In this paper we examine the ways that traditional definitions of masculinity are challenged within the domestic space of the volunteer firehouse. Our aim is to blur the dichotomies of public-private, masculine - feminine, heroic-weak, and moral-immoral. By examining practices associated with being a volunteer firefighter we present deeper and expanded notions of what it means to be a man in this context. Volunteer firefighters create a private space within the firehouse that offers escape from the public demands of masculinity. It is within this space that they can receive and give comfort and experience bonding, friendship, and a deep sense of belonging by embracing emotions normally off limits to men, including self-disclosure, familiarity, and affection. Although acknowledging the masculine hegemony that constructs men's involvement in firefighting and the firehouse, we also highlight the emotional work done by men as they engage in their public and private firefighting roles.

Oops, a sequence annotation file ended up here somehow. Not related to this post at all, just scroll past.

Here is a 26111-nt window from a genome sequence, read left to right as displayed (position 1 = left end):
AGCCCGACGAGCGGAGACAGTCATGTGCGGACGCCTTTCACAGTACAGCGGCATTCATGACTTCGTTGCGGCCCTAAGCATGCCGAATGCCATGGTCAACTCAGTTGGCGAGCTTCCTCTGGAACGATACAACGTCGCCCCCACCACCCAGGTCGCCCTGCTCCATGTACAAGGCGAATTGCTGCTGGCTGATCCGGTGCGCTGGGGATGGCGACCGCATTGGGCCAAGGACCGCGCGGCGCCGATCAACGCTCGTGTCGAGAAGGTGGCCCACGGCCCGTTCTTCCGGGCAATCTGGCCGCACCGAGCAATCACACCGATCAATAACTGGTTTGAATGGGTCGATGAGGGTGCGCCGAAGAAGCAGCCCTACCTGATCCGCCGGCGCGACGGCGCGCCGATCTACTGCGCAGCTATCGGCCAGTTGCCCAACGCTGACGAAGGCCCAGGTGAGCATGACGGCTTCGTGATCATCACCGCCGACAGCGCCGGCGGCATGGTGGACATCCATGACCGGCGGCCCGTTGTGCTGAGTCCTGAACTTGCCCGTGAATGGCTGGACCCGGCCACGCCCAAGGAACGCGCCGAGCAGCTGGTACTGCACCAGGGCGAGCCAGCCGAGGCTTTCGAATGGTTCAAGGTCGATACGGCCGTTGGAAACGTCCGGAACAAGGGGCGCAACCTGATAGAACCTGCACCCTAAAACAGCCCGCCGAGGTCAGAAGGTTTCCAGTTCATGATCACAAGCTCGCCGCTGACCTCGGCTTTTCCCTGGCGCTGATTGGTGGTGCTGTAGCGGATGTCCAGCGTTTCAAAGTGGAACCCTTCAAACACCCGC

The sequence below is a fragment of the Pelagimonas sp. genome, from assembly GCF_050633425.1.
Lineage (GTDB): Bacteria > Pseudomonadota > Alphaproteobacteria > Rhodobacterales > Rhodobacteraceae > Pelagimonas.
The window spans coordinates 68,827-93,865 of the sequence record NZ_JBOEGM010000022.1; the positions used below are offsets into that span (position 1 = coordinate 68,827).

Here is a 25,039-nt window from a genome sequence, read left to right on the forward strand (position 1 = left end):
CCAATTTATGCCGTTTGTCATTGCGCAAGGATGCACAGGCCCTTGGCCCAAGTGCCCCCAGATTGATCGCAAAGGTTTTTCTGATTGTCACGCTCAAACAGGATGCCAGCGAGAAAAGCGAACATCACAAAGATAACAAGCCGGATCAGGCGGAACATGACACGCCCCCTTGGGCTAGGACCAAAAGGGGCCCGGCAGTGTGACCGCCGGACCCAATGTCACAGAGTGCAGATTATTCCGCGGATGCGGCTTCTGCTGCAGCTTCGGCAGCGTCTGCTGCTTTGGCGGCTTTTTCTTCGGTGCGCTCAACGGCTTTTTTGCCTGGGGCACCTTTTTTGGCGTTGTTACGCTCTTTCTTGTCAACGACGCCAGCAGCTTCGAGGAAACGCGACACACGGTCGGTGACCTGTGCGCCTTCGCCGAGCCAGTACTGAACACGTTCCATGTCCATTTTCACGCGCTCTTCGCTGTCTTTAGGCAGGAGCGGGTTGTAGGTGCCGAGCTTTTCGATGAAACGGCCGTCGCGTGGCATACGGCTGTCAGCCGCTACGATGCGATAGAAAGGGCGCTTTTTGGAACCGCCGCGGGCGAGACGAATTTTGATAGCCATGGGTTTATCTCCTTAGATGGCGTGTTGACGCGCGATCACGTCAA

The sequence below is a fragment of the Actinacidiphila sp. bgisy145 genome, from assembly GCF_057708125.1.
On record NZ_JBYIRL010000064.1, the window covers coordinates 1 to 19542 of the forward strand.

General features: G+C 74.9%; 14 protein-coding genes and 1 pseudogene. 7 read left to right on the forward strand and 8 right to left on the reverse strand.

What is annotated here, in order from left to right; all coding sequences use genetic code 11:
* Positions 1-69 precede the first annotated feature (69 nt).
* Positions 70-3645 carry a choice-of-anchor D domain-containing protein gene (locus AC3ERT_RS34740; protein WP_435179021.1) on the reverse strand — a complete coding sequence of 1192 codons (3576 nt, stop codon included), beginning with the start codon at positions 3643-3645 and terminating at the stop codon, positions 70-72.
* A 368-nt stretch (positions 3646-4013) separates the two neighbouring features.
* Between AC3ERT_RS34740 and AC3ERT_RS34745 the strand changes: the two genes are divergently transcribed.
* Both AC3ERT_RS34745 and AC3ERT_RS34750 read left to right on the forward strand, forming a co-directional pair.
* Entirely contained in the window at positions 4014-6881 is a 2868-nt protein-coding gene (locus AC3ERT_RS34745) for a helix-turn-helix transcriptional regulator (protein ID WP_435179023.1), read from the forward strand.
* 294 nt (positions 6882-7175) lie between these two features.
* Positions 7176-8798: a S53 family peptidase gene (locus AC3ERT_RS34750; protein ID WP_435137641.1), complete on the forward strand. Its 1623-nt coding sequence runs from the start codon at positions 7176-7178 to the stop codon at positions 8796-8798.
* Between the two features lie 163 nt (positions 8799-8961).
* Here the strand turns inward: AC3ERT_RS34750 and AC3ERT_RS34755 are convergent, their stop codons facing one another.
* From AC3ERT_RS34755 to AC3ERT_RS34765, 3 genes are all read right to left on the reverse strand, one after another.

All Science Journal Classification (ASJC) codes
- Geography, Planning and Development
- Environmental Science (miscellaneous)